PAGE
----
Background: Evidence suggests that soy isoflavones act as estrogen agonists and have beneficial skeletal effects, but the effects on calcium metabolism in humans are not known.
Objective: This study tested whether soybean isoflavones, soy protein, or both alter calcium metabolism in postmenopausal women.
Design: Calcium metabolism in 15 postmenopausal women was studied by using metabolic balance and kinetic modeling in a randomized, crossover design of three 1-mo controlled dietary interventions: soy protein isolate enriched with isoflavones (soy-plus diet), soy protein isolate devoid of isoflavones (soy-minus diet), and a casein-whey protein isolate (control diet).
Results: There was no significant difference between the diets in net acid excretion (P = 0.12). Urinary calcium excretion was significantly (P < 0.01) less with consumption of either of the soy diets (soy-plus diet: 85 +/- 34 mg/d; soy-minus diet: 80 +/- 34 mg/d) than with consumption of the control diet (121 +/- 63 mg/d), but fractional calcium absorption was unaffected by treatment. Endogenous fecal calcium was significantly (P < 0.01) greater with consumption of the soy-minus diet than with consumption of the other diets. Total fecal calcium excretion, bone deposition and resorption, and calcium retention were not significantly affected by the dietary regimens.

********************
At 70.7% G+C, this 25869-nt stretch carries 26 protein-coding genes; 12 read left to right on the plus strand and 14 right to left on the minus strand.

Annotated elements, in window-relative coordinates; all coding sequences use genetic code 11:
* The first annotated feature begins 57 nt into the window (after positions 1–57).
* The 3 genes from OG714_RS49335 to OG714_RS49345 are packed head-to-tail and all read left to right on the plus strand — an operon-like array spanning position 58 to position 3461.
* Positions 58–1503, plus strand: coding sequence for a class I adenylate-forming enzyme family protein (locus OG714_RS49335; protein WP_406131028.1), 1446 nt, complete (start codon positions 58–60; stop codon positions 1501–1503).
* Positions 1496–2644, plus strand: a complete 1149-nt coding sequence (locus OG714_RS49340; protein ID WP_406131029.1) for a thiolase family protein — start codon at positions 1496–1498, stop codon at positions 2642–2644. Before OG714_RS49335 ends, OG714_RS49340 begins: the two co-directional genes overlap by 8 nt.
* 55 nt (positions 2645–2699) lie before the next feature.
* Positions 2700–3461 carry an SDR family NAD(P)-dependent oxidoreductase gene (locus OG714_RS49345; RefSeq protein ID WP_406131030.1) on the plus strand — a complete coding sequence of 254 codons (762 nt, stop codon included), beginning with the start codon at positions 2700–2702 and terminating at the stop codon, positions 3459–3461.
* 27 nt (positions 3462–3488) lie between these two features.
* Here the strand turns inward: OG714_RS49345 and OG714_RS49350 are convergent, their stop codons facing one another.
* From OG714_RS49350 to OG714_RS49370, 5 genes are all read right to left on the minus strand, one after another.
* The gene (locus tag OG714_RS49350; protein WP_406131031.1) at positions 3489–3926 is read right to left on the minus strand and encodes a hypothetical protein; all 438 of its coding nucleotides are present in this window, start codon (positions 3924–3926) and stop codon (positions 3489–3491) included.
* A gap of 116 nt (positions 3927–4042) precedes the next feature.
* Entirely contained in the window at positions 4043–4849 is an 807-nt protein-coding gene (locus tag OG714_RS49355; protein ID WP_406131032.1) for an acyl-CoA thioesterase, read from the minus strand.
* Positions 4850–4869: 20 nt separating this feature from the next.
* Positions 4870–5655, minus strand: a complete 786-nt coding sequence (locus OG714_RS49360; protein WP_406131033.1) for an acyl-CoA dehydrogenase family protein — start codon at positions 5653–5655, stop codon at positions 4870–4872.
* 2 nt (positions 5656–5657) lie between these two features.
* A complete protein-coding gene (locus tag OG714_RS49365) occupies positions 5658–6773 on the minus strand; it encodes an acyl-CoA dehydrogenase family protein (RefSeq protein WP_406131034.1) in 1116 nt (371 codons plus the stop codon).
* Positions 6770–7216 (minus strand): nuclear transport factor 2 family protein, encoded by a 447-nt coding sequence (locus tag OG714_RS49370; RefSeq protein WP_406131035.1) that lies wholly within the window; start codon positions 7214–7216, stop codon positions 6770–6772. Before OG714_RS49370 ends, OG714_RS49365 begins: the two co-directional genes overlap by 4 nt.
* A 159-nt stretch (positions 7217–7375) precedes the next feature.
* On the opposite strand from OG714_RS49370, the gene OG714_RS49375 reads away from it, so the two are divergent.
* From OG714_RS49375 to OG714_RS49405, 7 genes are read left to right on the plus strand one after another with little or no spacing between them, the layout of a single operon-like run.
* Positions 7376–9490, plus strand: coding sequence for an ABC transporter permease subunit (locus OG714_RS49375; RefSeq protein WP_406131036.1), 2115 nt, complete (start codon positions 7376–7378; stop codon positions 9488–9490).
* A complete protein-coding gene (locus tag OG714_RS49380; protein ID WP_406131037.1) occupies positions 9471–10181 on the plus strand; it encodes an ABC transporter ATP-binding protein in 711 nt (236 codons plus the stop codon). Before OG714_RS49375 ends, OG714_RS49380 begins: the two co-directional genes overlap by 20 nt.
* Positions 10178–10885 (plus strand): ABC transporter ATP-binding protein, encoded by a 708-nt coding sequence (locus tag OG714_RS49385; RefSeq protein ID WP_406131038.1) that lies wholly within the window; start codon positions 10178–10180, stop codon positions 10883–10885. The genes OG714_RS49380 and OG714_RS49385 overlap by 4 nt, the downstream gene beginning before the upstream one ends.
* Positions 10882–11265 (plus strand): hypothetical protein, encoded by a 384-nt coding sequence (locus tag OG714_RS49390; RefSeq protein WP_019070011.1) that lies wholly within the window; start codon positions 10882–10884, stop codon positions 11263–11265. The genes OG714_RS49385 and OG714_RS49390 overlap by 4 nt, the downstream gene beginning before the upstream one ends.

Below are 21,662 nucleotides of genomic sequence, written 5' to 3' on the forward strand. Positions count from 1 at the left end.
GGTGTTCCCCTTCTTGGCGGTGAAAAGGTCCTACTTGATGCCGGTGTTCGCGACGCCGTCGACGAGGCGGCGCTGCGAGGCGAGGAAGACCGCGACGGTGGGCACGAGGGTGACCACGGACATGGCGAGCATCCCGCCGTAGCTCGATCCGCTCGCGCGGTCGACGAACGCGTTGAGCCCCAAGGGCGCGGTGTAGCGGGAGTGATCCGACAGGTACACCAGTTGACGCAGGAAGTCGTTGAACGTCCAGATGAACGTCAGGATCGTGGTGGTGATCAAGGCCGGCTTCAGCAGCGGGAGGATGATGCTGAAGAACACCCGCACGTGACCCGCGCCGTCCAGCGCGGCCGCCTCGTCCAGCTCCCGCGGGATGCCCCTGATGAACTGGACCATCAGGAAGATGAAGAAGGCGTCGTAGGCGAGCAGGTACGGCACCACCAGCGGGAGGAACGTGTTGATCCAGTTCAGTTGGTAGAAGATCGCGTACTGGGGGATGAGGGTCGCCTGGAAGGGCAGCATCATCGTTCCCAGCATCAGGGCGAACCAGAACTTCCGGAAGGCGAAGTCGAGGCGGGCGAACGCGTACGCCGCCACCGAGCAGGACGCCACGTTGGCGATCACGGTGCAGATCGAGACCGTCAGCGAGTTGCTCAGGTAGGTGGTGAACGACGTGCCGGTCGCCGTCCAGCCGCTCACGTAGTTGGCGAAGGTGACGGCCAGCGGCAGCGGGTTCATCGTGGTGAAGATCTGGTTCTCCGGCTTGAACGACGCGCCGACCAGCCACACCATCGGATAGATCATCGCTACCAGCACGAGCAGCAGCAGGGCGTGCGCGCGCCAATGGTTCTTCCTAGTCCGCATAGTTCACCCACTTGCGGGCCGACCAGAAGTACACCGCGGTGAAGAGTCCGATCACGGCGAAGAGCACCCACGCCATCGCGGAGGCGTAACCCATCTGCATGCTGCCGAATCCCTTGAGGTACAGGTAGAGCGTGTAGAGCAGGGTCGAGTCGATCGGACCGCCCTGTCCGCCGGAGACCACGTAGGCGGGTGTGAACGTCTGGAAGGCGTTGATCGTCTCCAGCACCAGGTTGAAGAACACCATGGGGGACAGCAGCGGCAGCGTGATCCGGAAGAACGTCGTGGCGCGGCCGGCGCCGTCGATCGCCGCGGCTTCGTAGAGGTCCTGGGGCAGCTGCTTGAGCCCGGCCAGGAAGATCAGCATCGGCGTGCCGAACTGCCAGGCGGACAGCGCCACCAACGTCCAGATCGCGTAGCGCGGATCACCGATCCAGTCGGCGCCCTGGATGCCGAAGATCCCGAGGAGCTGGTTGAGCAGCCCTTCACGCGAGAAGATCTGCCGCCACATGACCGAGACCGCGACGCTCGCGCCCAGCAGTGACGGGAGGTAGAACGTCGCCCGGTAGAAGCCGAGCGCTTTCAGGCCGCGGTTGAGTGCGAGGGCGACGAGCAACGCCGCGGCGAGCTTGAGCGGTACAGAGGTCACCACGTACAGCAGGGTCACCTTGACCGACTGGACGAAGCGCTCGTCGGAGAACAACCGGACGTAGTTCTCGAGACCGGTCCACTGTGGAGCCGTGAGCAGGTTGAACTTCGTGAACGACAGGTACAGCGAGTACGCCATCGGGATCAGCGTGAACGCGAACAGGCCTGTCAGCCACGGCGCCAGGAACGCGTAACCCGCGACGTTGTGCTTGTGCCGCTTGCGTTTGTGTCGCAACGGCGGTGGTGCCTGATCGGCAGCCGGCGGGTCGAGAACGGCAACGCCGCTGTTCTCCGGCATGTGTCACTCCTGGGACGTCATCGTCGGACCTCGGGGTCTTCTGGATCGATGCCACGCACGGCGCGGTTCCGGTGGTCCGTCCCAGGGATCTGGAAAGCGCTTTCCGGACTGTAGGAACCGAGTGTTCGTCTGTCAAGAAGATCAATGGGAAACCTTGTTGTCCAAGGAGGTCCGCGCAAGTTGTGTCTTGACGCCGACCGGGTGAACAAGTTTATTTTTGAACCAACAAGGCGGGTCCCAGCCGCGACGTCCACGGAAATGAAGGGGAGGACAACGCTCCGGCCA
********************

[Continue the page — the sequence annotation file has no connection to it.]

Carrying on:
Conclusions: The lower urinary calcium seen with the consumption of an isolated soy protein than with that of an isolated milk protein was not associated with improved calcium retention. This finding reinforces the importance of evaluating all aspects of calcium metabolism. Soy isoflavones did not significantly affect calcium metabolism.